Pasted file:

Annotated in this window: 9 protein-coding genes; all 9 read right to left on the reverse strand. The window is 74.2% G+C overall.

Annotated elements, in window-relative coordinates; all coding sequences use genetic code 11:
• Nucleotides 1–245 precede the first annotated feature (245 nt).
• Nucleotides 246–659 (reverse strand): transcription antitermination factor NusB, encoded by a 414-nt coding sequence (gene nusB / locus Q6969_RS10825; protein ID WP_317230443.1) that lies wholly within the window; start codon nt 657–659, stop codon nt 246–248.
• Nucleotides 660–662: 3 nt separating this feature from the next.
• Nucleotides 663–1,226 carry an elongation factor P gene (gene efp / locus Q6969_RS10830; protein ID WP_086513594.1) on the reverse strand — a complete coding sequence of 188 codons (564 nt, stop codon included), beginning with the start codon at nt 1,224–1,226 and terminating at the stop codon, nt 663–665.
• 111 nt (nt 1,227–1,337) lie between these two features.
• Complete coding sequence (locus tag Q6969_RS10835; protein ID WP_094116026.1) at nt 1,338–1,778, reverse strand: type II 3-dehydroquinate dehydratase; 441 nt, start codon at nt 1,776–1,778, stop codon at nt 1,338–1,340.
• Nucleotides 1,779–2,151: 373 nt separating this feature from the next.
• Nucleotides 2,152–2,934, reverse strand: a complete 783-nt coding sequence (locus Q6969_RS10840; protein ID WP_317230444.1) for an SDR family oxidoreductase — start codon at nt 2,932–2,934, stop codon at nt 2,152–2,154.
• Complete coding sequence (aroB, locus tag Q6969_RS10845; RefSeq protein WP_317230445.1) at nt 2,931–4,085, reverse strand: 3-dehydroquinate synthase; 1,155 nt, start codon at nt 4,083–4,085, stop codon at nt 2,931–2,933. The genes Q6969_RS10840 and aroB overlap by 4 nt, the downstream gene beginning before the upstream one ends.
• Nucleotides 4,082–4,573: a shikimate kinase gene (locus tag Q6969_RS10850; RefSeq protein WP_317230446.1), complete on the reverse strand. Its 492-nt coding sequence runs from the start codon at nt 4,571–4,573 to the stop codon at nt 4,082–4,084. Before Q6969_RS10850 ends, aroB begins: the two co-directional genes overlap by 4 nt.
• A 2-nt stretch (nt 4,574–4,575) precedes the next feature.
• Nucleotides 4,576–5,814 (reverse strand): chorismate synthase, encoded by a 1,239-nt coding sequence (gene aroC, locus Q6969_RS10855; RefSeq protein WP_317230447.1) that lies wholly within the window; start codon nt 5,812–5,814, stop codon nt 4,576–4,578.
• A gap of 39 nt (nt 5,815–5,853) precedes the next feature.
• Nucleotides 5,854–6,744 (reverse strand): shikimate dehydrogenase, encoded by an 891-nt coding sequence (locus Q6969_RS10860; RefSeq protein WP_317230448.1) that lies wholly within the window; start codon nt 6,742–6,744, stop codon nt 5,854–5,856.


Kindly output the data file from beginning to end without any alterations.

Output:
Annotated in this window: 9 protein-coding genes; all 9 read right to left on the reverse strand. The window is 74.2% G+C overall.

Annotated elements, in window-relative coordinates; all coding sequences use genetic code 11:
• Nucleotides 1–245 precede the first annotated feature (245 nt).
• Nucleotides 246–659 (reverse strand): transcription antitermination factor NusB, encoded by a 414-nt coding sequence (gene nusB / locus Q6969_RS10825; protein ID WP_317230443.1) that lies wholly within the window; start codon nt 657–659, stop codon nt 246–248.
• Nucleotides 660–662: 3 nt separating this feature from the next.
• Nucleotides 663–1,226 carry an elongation factor P gene (gene efp / locus Q6969_RS10830; protein ID WP_086513594.1) on the reverse strand — a complete coding sequence of 188 codons (564 nt, stop codon included), beginning with the start codon at nt 1,224–1,226 and terminating at the stop codon, nt 663–665.
• 111 nt (nt 1,227–1,337) lie between these two features.
• Complete coding sequence (locus tag Q6969_RS10835; protein ID WP_094116026.1) at nt 1,338–1,778, reverse strand: type II 3-dehydroquinate dehydratase; 441 nt, start codon at nt 1,776–1,778, stop codon at nt 1,338–1,340.
• Nucleotides 1,779–2,151: 373 nt separating this feature from the next.
• Nucleotides 2,152–2,934, reverse strand: a complete 783-nt coding sequence (locus Q6969_RS10840; protein ID WP_317230444.1) for an SDR family oxidoreductase — start codon at nt 2,932–2,934, stop codon at nt 2,152–2,154.
• Complete coding sequence (aroB, locus tag Q6969_RS10845; RefSeq protein WP_317230445.1) at nt 2,931–4,085, reverse strand: 3-dehydroquinate synthase; 1,155 nt, start codon at nt 4,083–4,085, stop codon at nt 2,931–2,933. The genes Q6969_RS10840 and aroB overlap by 4 nt, the downstream gene beginning before the upstream one ends.
• Nucleotides 4,082–4,573: a shikimate kinase gene (locus tag Q6969_RS10850; RefSeq protein WP_317230446.1), complete on the reverse strand. Its 492-nt coding sequence runs from the start codon at nt 4,571–4,573 to the stop codon at nt 4,082–4,084. Before Q6969_RS10850 ends, aroB begins: the two co-directional genes overlap by 4 nt.
• A 2-nt stretch (nt 4,574–4,575) precedes the next feature.
• Nucleotides 4,576–5,814 (reverse strand): chorismate synthase, encoded by a 1,239-nt coding sequence (gene aroC, locus Q6969_RS10855; RefSeq protein WP_317230447.1) that lies wholly within the window; start codon nt 5,812–5,814, stop codon nt 4,576–4,578.
• A gap of 39 nt (nt 5,815–5,853) precedes the next feature.
• Nucleotides 5,854–6,744 (reverse strand): shikimate dehydrogenase, encoded by an 891-nt coding sequence (locus Q6969_RS10860; RefSeq protein WP_317230448.1) that lies wholly within the window; start codon nt 6,742–6,744, stop codon nt 5,854–5,856.